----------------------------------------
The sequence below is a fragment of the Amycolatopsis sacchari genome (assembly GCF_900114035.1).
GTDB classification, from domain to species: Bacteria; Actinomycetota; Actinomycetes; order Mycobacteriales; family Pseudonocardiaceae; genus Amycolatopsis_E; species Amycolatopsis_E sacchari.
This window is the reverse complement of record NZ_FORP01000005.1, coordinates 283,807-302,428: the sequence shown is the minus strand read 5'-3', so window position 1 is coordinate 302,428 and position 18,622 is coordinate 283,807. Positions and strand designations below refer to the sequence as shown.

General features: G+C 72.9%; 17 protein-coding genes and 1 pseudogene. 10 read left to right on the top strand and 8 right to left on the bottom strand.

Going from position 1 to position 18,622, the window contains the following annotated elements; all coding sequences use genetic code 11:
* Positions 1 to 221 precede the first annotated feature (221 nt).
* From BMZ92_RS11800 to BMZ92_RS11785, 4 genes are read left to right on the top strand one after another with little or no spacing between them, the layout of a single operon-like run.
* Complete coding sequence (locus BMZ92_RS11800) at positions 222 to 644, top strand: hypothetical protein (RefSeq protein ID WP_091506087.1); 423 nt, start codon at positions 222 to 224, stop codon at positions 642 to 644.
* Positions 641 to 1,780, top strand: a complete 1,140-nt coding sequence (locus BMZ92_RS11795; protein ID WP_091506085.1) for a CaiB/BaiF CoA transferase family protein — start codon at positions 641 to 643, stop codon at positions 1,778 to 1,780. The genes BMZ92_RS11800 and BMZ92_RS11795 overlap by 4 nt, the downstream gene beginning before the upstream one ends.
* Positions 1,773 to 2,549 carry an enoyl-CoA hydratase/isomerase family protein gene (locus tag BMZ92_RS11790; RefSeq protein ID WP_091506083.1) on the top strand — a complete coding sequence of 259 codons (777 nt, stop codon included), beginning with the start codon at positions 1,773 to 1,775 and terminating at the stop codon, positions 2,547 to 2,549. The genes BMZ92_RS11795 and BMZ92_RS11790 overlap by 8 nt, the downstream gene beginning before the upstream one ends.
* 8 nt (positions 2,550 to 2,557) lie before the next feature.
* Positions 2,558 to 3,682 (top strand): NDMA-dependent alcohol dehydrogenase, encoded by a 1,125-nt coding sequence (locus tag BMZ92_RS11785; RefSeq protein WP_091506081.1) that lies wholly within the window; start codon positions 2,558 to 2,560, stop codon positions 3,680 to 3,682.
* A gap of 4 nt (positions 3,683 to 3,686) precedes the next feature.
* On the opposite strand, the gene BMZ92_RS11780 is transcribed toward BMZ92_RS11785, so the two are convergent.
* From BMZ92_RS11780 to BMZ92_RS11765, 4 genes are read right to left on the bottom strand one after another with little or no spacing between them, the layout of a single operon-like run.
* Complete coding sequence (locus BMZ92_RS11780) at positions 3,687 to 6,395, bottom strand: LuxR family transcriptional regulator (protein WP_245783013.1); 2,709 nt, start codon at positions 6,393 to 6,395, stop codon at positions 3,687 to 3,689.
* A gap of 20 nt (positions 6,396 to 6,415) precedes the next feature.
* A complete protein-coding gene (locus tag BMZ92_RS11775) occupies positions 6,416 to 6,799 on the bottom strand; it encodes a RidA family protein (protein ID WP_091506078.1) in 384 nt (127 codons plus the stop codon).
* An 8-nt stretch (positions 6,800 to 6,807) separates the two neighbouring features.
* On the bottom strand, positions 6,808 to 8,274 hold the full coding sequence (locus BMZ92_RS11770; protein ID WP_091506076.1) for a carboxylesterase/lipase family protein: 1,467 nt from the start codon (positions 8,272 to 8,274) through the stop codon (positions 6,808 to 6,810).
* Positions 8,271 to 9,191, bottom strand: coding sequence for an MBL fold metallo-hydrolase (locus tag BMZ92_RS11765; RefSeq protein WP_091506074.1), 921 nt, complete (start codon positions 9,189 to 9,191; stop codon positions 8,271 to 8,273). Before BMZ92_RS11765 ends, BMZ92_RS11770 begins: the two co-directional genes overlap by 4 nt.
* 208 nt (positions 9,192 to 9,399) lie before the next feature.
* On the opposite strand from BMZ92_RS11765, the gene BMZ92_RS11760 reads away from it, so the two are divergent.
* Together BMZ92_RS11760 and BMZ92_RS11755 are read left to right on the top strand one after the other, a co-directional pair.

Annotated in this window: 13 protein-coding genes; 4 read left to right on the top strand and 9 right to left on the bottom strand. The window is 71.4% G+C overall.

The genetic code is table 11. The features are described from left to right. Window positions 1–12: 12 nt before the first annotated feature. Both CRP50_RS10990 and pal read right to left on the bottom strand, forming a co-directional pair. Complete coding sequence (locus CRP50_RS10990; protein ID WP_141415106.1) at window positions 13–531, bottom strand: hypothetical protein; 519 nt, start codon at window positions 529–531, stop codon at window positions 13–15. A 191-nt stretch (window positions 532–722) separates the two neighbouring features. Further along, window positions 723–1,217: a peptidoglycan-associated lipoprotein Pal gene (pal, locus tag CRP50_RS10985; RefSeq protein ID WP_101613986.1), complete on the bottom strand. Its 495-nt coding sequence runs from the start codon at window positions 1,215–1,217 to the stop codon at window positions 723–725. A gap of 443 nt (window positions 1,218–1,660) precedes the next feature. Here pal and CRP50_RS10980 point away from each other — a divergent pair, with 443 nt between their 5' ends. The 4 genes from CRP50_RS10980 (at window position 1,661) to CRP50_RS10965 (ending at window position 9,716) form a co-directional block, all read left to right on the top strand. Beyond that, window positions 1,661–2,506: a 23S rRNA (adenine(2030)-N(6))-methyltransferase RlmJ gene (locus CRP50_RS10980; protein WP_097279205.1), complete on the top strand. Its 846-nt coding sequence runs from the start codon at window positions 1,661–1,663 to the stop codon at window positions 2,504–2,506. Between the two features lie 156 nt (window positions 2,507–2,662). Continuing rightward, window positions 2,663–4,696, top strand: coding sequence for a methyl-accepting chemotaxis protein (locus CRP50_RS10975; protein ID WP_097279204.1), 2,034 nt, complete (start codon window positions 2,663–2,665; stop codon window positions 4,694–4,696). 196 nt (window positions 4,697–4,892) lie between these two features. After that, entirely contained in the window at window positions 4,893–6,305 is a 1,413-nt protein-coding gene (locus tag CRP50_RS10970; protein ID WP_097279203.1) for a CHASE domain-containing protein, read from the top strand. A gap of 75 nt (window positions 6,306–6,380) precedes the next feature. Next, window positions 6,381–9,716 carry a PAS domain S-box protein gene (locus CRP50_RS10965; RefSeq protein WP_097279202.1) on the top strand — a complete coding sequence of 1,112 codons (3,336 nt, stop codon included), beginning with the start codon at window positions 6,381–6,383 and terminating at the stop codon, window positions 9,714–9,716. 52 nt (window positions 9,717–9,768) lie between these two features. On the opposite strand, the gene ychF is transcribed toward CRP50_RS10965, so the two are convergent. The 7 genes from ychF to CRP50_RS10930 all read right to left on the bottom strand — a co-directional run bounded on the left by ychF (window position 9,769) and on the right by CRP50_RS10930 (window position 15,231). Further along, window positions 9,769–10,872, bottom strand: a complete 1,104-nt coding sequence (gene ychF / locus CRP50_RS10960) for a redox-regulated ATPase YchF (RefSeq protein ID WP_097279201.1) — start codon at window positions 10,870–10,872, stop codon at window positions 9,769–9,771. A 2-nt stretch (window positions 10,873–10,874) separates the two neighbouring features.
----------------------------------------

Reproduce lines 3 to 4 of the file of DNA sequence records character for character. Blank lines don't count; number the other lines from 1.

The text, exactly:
This window is the reverse complement of record NZ_FORP01000005.1, coordinates 283,807-302,428: the sequence shown is the minus strand read 5'-3', so window position 1 is coordinate 302,428 and position 18,622 is coordinate 283,807. Positions and strand designations below refer to the sequence as shown.

General features: G+C 72.9%; 17 protein-coding genes and 1 pseudogene. 10 read left to right on the top strand and 8 right to left on the bottom strand.